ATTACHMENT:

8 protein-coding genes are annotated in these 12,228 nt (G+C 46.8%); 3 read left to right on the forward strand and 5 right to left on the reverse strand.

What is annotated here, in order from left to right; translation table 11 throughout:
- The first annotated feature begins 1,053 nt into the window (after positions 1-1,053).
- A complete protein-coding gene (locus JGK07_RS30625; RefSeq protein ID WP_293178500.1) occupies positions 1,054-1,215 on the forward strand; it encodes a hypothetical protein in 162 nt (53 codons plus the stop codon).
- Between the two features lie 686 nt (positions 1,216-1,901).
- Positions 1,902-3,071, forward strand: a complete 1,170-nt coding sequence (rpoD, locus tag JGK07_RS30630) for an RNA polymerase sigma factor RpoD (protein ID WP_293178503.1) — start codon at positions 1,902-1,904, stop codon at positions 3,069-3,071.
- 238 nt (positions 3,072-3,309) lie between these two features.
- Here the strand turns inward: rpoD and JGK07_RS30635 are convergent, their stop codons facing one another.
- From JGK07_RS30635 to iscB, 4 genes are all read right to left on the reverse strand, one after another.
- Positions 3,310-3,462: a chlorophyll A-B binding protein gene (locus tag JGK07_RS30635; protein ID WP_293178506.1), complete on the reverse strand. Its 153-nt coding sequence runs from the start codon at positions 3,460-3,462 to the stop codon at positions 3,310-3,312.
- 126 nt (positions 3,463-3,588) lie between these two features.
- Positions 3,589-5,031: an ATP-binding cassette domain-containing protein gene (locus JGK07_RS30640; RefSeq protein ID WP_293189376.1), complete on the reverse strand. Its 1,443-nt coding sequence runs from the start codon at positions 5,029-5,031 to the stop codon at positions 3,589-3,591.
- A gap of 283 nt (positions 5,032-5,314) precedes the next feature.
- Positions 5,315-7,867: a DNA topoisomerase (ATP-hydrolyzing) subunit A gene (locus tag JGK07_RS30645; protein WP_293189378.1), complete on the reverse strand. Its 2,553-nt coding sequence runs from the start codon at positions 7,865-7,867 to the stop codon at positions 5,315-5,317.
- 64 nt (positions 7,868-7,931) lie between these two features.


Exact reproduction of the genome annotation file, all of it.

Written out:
8 protein-coding genes are annotated in these 12,228 nt (G+C 46.8%); 3 read left to right on the forward strand and 5 right to left on the reverse strand.

What is annotated here, in order from left to right; translation table 11 throughout:
- The first annotated feature begins 1,053 nt into the window (after positions 1-1,053).
- A complete protein-coding gene (locus JGK07_RS30625; RefSeq protein ID WP_293178500.1) occupies positions 1,054-1,215 on the forward strand; it encodes a hypothetical protein in 162 nt (53 codons plus the stop codon).
- Between the two features lie 686 nt (positions 1,216-1,901).
- Positions 1,902-3,071, forward strand: a complete 1,170-nt coding sequence (rpoD, locus tag JGK07_RS30630) for an RNA polymerase sigma factor RpoD (protein ID WP_293178503.1) — start codon at positions 1,902-1,904, stop codon at positions 3,069-3,071.
- 238 nt (positions 3,072-3,309) lie between these two features.
- Here the strand turns inward: rpoD and JGK07_RS30635 are convergent, their stop codons facing one another.
- From JGK07_RS30635 to iscB, 4 genes are all read right to left on the reverse strand, one after another.
- Positions 3,310-3,462: a chlorophyll A-B binding protein gene (locus tag JGK07_RS30635; protein ID WP_293178506.1), complete on the reverse strand. Its 153-nt coding sequence runs from the start codon at positions 3,460-3,462 to the stop codon at positions 3,310-3,312.
- 126 nt (positions 3,463-3,588) lie between these two features.
- Positions 3,589-5,031: an ATP-binding cassette domain-containing protein gene (locus JGK07_RS30640; RefSeq protein ID WP_293189376.1), complete on the reverse strand. Its 1,443-nt coding sequence runs from the start codon at positions 5,029-5,031 to the stop codon at positions 3,589-3,591.
- A gap of 283 nt (positions 5,032-5,314) precedes the next feature.
- Positions 5,315-7,867: a DNA topoisomerase (ATP-hydrolyzing) subunit A gene (locus tag JGK07_RS30645; protein WP_293189378.1), complete on the reverse strand. Its 2,553-nt coding sequence runs from the start codon at positions 7,865-7,867 to the stop codon at positions 5,315-5,317.
- 64 nt (positions 7,868-7,931) lie between these two features.